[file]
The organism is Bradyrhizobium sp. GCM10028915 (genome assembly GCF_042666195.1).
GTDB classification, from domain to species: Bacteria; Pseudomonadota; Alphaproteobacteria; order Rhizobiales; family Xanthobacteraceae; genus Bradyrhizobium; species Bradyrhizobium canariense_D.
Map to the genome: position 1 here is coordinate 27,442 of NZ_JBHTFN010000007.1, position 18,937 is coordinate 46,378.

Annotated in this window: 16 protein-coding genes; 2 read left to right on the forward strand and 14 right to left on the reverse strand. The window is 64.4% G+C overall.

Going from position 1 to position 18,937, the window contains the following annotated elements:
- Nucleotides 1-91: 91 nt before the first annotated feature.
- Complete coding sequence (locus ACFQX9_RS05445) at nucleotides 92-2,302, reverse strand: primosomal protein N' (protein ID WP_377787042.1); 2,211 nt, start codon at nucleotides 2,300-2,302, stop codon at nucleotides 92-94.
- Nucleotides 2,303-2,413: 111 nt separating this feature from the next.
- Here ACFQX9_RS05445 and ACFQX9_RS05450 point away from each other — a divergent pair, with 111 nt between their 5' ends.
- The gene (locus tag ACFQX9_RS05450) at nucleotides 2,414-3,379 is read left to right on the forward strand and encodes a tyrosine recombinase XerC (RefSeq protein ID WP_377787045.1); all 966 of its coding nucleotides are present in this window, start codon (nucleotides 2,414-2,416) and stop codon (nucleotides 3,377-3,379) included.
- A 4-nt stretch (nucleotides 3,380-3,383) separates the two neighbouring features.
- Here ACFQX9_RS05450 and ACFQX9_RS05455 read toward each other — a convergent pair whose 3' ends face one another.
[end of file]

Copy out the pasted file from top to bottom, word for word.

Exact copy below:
The organism is Bradyrhizobium sp. GCM10028915 (genome assembly GCF_042666195.1).
GTDB classification, from domain to species: Bacteria; Pseudomonadota; Alphaproteobacteria; order Rhizobiales; family Xanthobacteraceae; genus Bradyrhizobium; species Bradyrhizobium canariense_D.
Map to the genome: position 1 here is coordinate 27,442 of NZ_JBHTFN010000007.1, position 18,937 is coordinate 46,378.

Annotated in this window: 16 protein-coding genes; 2 read left to right on the forward strand and 14 right to left on the reverse strand. The window is 64.4% G+C overall.

Going from position 1 to position 18,937, the window contains the following annotated elements:
- Nucleotides 1-91: 91 nt before the first annotated feature.
- Complete coding sequence (locus ACFQX9_RS05445) at nucleotides 92-2,302, reverse strand: primosomal protein N' (protein ID WP_377787042.1); 2,211 nt, start codon at nucleotides 2,300-2,302, stop codon at nucleotides 92-94.
- Nucleotides 2,303-2,413: 111 nt separating this feature from the next.
- Here ACFQX9_RS05445 and ACFQX9_RS05450 point away from each other — a divergent pair, with 111 nt between their 5' ends.
- The gene (locus tag ACFQX9_RS05450) at nucleotides 2,414-3,379 is read left to right on the forward strand and encodes a tyrosine recombinase XerC (RefSeq protein ID WP_377787045.1); all 966 of its coding nucleotides are present in this window, start codon (nucleotides 2,414-2,416) and stop codon (nucleotides 3,377-3,379) included.
- A 4-nt stretch (nucleotides 3,380-3,383) separates the two neighbouring features.
- Here ACFQX9_RS05450 and ACFQX9_RS05455 read toward each other — a convergent pair whose 3' ends face one another.